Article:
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Paramuricea clavata (Anthozoa, Octocorallia) loss in the Marine Protected Area of Tavolara (Sardinia, Italy) due to a mass mortality event
Huete-Stauffer, C.; Vielmini, I.; Palma, M.; Navone, A.; Panzalis, P.; Vezzulli, L.; Misic, C.; Cerrano, C. (2011). Paramuricea clavata (Anthozoa, Octocorallia) loss in the Marine Protected Area of Tavolara (Sardinia, Italy) due to a mass mortality event, in: Green, J.A. et al. (Ed.) Marine Biology in Time and Space. Proceedings of the 44th European Marine Biology Symposium, 7-11 September 2009, Liverpool, UK. Marine Ecology (Berlin), 32(S1): pp. 107-116. dx.doi.org/10.1111/j.1439-0485.2011.00429.x
In: Green, J.A. et al. (Ed.) (2011). Marine Biology in Time and Space. Proceedings of the 44th European Marine Biology Symposium, 7-11 September 2009, Liverpool, UK. Marine Ecology (Berlin), 32(S1). Wiley: London. vii, 134 pp., more
In: Marine Ecology (Berlin). Blackwell: Berlin. ISSN 0173-9565, more
Peer reviewed article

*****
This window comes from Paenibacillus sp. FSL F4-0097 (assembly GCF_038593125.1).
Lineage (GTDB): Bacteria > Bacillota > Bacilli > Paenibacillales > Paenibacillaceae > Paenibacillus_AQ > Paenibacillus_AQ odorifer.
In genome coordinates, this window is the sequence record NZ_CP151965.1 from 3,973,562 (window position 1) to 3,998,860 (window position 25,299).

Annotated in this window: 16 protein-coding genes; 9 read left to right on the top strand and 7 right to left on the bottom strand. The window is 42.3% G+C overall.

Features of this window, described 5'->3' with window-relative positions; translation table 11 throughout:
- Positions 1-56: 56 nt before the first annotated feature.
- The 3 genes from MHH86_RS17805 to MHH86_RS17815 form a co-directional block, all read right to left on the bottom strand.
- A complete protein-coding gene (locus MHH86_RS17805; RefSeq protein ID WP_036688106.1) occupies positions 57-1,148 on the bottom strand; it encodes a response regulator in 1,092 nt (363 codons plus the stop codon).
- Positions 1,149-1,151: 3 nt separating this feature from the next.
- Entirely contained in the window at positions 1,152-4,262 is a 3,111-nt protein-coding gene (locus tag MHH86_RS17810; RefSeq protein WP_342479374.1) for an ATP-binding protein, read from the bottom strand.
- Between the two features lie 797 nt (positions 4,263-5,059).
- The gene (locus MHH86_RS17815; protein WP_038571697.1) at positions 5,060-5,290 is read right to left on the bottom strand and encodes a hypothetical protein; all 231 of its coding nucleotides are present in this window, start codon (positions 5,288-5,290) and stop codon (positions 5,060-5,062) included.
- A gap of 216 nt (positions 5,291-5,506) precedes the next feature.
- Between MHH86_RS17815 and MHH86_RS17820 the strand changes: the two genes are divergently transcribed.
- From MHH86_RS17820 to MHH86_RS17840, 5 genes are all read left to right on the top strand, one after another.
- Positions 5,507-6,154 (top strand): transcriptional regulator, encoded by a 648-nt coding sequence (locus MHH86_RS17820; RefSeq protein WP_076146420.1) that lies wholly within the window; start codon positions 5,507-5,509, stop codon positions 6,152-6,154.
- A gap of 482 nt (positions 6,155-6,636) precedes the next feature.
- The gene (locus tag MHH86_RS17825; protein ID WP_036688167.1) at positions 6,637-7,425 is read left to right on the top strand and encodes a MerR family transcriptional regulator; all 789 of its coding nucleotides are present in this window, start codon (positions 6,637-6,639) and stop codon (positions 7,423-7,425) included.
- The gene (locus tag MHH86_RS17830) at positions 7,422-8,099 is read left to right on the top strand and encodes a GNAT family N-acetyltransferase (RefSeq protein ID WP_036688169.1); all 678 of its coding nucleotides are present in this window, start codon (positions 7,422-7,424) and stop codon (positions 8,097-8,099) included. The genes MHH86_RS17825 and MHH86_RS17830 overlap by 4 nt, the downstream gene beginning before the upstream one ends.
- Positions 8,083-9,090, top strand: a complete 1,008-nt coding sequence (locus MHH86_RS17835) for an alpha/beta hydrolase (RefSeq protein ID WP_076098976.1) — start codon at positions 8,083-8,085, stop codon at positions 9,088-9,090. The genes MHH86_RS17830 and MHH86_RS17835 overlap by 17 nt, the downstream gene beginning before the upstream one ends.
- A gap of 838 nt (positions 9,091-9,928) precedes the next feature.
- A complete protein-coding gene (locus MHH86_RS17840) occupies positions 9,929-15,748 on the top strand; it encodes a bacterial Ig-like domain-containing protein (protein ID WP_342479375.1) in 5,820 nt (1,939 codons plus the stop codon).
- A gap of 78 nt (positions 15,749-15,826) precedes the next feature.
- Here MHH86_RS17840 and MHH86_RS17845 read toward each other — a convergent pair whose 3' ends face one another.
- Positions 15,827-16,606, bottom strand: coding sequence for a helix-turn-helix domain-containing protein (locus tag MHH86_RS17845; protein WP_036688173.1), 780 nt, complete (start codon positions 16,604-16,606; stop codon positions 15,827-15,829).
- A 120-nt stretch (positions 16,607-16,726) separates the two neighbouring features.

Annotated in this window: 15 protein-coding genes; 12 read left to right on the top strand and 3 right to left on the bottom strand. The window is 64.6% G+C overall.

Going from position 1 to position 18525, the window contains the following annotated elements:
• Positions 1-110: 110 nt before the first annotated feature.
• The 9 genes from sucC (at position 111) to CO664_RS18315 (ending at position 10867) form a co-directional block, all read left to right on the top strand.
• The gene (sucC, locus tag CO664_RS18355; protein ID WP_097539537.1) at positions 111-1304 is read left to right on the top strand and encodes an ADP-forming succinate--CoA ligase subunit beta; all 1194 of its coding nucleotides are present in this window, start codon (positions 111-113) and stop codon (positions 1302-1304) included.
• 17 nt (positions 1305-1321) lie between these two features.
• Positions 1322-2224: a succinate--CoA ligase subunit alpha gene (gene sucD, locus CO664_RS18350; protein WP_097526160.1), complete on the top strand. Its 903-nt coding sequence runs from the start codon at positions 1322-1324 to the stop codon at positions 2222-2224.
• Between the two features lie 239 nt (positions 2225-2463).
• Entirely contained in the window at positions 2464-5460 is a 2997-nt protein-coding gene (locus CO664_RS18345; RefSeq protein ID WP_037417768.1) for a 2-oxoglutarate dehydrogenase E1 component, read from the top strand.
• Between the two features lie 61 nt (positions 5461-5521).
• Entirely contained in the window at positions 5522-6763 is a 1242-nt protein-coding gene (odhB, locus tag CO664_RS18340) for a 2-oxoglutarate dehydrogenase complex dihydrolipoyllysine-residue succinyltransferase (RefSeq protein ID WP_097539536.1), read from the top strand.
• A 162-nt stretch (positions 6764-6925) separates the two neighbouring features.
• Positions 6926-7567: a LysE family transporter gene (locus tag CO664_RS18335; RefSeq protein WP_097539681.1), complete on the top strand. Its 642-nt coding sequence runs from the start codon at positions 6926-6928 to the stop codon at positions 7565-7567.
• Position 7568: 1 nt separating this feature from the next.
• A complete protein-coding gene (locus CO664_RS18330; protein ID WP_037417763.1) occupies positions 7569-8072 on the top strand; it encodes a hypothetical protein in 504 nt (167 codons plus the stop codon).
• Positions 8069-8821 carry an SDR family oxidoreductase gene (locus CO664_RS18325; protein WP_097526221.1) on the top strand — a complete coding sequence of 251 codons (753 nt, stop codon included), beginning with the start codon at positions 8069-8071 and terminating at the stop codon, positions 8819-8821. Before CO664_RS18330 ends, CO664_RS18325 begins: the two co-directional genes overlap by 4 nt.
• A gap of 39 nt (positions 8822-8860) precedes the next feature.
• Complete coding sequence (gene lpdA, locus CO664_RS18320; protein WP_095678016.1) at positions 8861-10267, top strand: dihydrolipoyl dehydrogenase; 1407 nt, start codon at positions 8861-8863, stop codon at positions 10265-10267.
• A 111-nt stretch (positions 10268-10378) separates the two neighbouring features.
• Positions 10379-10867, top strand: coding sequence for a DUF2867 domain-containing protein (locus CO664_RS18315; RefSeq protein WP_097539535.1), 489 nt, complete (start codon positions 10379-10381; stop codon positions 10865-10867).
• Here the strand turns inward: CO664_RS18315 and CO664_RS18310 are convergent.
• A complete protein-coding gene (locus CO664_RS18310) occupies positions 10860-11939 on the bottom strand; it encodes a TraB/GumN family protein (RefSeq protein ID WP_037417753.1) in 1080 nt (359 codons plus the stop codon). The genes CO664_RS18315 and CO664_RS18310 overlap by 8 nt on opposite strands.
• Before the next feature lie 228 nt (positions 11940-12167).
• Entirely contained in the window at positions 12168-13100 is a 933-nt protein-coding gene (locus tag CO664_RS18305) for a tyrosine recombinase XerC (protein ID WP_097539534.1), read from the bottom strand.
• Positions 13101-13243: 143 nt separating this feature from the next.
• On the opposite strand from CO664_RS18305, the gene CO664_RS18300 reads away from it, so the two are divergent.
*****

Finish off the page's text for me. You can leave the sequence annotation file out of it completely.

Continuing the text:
Available in  Authors 
Document type: Conference paper

Keywords
    Octocorallia [WoRMS]; Vibrio Pacini, 1854 [WoRMS]; Marine
Author keywords
    Conservation; global warming; Octocorals; Vibrio

Authors  Top 
  • Huete-Stauffer, C.
  • Vielmini, I.
  • Palma, M.
  • Navone, A.
  • Panzalis, P.
  • Vezzulli, L.
  • Misic, C.
  • Cerrano, C.

Abstract
    Recent studies highlight an increase in the frequency and intensity of marine mass mortalities of several species over the past 30-40 years, mainly in tropical and temperate areas. In the Mediterranean Sea these episodes particularly affect benthic suspension feeders, such as sponges and cnidarians. The main objective of this work was to document the loss of one of the main Mediterranean seascapes, Paramuricea clavata forests at the Marine Protected Area of Tavolara Punta Coda Cavallo, Sardinia (Italy), during the summer of 2008. Data regarding colony height, density, level of damage, and microbiological community were collected at two sites. Such parameters help us understand how mass mortality mechanisms act on this ecosystem engineer. We identified a change in size class distribution following a mass mortality that leaves mainly small colonies with a decrease in habitat complexity. Several tests on water chemistry demonstrate that the mortality event was not caused by local contamination. Moreover, microbiological tests on potential pathogenic agents suggest that bacteria belonging to the genus Vibrio are present as an opportunistic and not an etiological cause of P. clavata mortality events. Possible restoration approaches are discussed.

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